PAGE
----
We’ve been blessed by the second film from writer and director Jordan Peele, and this one is something really rather special.
A little advice upfront: Us is best experienced knowing as little as possible, so definitely read this after you’ve seen the film if you want to go in completely blind.

After the barnstorming success of 2017’s Get Out, including an Oscar for Jordan Peele’s screenplay, the expectation for Peele’s follow-up to deliver was palpable. When Us was announced back in May 2018, the internet naturally went into overdrive trying to figure out exactly what it would be about, and as release day has inched ever closer, Peele’s cards have remained very close to his chest.

Finally, Jordan Peele’s Twilight Zone inspired sophomore outing is now here, and after the anticipation and expectation piled on Us before even a trailer was released, we can now finally take the film on its own merit.

And it is a masterpiece.

While Jordan Peele might have been reluctant to label his cinematic debut as a horror film, there’s absolutely no denying that Us is anything else. Peele has truly immersed himself into the genre here, with a script and direction that, despite openly paying homage to the suspense thrillers of Hitchcock and Kubrick’s The Shining, very much ploughs its own furrow.
Writer Joe Hill recently said that horror is about “extreme empathy”, and it’s a spot-on description: good horror isn’t sadistic to its characters, and instead forces us to root for our protagonists to make it through their torment in one piece. Jordan Peele clearly subscribes to this interpretation of horror, eschewing jump-scares and meaningless torture in favour of a character driven high-concept nightmare.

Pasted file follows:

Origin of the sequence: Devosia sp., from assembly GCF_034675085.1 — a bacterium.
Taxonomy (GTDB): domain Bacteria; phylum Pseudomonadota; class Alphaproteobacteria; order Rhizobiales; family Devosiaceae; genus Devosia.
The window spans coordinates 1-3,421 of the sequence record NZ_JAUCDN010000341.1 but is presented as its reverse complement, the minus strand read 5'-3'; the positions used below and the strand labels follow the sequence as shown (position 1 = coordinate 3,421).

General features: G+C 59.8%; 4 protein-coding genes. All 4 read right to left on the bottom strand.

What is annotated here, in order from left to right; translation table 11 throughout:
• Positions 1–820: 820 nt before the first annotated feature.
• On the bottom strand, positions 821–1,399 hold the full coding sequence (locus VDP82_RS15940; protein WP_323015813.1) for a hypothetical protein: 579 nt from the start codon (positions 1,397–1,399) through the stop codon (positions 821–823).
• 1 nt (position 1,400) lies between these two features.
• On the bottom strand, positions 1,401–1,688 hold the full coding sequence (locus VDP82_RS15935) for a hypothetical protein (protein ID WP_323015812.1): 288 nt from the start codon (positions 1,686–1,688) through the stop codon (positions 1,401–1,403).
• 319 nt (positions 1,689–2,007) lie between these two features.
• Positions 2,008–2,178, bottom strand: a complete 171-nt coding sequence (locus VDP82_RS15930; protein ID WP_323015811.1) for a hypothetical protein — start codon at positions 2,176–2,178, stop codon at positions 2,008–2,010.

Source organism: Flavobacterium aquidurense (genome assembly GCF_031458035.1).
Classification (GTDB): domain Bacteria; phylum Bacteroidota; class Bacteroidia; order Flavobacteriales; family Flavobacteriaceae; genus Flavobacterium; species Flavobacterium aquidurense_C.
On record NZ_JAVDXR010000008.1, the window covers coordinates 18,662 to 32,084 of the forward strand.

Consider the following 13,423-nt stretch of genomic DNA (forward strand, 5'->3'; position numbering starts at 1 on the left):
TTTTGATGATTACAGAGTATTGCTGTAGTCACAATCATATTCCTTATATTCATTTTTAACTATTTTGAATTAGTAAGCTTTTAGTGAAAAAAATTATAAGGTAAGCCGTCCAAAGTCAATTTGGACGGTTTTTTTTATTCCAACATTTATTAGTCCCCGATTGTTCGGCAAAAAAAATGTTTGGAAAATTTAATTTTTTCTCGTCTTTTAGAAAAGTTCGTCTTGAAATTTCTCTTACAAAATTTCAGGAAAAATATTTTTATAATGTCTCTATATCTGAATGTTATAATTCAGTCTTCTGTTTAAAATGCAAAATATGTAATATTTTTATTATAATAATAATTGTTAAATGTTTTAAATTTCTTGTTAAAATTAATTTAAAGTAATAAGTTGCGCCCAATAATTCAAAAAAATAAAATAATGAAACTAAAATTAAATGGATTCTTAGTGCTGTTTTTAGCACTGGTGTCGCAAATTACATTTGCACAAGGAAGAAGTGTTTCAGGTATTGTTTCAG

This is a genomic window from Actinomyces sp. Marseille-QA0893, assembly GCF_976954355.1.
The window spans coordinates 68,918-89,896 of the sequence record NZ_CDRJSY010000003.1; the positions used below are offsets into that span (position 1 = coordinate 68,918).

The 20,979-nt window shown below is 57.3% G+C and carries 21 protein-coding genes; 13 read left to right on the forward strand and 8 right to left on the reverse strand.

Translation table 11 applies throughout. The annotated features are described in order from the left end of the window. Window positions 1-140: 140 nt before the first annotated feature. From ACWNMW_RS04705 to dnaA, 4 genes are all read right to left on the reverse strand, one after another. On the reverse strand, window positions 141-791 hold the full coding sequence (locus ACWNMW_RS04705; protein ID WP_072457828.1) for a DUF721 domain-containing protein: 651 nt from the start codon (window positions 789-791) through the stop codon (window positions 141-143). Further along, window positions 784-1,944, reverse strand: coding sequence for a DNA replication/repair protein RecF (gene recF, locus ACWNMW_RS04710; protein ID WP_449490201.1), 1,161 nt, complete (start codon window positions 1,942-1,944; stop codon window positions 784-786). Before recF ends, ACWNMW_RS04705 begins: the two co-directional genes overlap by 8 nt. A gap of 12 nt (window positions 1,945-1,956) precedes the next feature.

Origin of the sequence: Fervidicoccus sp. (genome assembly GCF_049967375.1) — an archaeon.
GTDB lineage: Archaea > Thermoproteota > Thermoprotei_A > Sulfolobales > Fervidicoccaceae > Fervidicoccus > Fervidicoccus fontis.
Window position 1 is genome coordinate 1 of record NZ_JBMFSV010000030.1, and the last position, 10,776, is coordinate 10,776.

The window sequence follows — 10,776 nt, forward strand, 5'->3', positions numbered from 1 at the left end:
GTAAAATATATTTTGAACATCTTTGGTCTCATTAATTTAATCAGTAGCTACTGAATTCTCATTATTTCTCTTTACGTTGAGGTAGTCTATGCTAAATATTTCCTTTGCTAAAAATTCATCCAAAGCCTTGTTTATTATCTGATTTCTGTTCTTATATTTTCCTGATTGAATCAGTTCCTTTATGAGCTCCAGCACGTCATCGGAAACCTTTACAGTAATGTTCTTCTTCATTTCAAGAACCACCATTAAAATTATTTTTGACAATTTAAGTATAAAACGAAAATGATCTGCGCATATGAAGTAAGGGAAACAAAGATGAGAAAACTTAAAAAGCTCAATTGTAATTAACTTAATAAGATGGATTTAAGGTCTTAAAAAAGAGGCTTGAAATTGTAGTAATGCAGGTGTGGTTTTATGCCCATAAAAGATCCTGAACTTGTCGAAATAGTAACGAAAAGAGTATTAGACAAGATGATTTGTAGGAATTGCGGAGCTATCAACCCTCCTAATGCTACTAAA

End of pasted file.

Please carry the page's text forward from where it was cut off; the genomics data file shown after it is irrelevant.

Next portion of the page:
As an ardent fan of the genre, I’m always looking for a horror film to scare me (from past reviews, you can see I’ve not had much luck there), and I’m delighted to say that Us terrified me.
From the start of the film, Peele allows the dread and terror to build subtly, in a script laced with humour and entirely believable character moments. The film’s central family are built up so well and so effortlessly by each actor that when events take an inexorable dark turn, there’s not one member that I found myself fearing for at any time. By the time the film began its final movements, I felt completely overwhelmed by the unrelenting darkness that this film trades in.
Of everyone though, this is Lupita Nyong’o’s film. Her two roles here – family matriarch Adelaide and her mirror image, Red – are the main bodies and soul of Us, and I honestly can’t think of a finer set of performances from an actor in recent memory. She is truly astonishing here, and against Winston Duke’s lighter performance as her husband, Nyong’o’s performance casts a large shadow over the whole of the story.

It’s testament to Us that, after barely a day (at time of writing) of release, so many people already have numerous interpretations of what the film means, and what its message may be. Someone once said that a great film reflects what its viewer brings into it, and Us fits that bill perfectly. When I watched this film, I had the feeling that I was watching something which would be studied and analysed for decades to come, upon reflection I’m only more certain that that’s the case.
That said, this is no self-serious movie, and as mentioned before in relation to Duke’s performance as Gabe, the father of the family, Peele negotiates a delicate balancing act of terror, comedy and social commentary which manifest themselves in the knowing smiles of the film’s sinister, scissor-wielding doppelgängers. It’s a film to be seen with a rapt audience, and while the film’s content will no doubt put off some people, I’ve no doubt that many more will be discussing Us with others for years to come.

There is so much more that I want to say about Us, and when the dust settles after its release weekend, I may well delve a little deeper into the film. For now, as far as I’m concerned, Us is an instant classic, and one that will no doubt confirm Jordan Peele’s position as a horror master. For a filmmaker who is two films into his career, to see those two films end up being classics of their genres is something really rather special. What’s far more encouraging though, is the feeling that he’s still got so much more to give, which could mean we’re in for something even greater down the line.

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